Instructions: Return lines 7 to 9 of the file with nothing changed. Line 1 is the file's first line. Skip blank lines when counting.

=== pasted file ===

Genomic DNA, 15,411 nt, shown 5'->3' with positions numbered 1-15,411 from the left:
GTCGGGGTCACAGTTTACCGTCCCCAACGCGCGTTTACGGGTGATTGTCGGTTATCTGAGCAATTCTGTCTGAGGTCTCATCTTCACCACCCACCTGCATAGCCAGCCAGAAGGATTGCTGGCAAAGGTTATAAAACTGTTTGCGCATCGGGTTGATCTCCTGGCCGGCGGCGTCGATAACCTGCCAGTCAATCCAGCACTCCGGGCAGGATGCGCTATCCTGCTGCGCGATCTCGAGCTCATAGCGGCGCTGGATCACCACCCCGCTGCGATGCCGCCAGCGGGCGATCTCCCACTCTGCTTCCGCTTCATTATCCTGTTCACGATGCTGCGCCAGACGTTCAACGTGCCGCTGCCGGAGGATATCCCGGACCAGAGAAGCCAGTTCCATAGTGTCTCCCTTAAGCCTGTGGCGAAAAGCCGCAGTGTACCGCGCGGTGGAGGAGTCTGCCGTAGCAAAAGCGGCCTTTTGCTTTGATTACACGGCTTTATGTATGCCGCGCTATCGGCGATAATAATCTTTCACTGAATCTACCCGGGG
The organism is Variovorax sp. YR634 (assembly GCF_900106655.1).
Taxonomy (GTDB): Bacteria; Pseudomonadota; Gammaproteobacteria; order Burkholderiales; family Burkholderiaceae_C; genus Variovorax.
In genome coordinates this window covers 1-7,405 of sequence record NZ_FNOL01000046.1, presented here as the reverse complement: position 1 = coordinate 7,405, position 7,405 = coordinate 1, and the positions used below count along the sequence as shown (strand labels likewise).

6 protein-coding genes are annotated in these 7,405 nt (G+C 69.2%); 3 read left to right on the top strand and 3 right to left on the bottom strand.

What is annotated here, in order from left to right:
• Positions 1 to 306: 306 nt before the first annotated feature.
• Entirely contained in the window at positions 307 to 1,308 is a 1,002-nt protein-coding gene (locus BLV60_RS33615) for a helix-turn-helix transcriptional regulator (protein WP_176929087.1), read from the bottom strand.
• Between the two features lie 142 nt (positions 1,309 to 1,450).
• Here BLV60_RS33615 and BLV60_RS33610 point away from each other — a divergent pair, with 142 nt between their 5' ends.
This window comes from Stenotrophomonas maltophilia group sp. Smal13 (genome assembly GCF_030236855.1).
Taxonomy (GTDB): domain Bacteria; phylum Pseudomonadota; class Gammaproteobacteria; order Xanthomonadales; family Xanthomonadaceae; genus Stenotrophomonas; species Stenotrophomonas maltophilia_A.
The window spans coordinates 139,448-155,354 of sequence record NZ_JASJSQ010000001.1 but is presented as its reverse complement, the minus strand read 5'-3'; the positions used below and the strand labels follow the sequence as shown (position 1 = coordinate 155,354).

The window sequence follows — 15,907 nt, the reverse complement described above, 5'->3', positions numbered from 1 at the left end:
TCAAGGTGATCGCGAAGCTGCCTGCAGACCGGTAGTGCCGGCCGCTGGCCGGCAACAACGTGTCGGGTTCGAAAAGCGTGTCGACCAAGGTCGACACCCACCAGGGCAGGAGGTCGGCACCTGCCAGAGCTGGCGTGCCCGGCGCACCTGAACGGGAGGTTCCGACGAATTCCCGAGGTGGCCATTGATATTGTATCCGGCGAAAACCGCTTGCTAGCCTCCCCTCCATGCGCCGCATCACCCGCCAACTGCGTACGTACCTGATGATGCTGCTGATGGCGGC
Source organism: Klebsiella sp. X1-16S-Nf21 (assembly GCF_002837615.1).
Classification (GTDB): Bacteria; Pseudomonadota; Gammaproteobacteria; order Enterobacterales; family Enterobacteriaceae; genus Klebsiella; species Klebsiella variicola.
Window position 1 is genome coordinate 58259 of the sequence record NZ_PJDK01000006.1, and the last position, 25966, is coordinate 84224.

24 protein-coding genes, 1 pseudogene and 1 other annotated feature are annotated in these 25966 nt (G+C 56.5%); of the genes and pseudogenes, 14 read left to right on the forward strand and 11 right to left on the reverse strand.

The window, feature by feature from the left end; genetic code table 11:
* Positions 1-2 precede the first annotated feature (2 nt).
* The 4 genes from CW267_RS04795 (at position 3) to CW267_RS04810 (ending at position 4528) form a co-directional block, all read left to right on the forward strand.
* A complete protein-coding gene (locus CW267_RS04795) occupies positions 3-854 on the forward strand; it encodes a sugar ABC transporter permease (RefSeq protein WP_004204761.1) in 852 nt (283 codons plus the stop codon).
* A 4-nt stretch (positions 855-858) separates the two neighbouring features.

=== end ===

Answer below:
What is annotated here, in order from left to right:
• Positions 1 to 306: 306 nt before the first annotated feature.
• Entirely contained in the window at positions 307 to 1,308 is a 1,002-nt protein-coding gene (locus BLV60_RS33615) for a helix-turn-helix transcriptional regulator (protein WP_176929087.1), read from the bottom strand.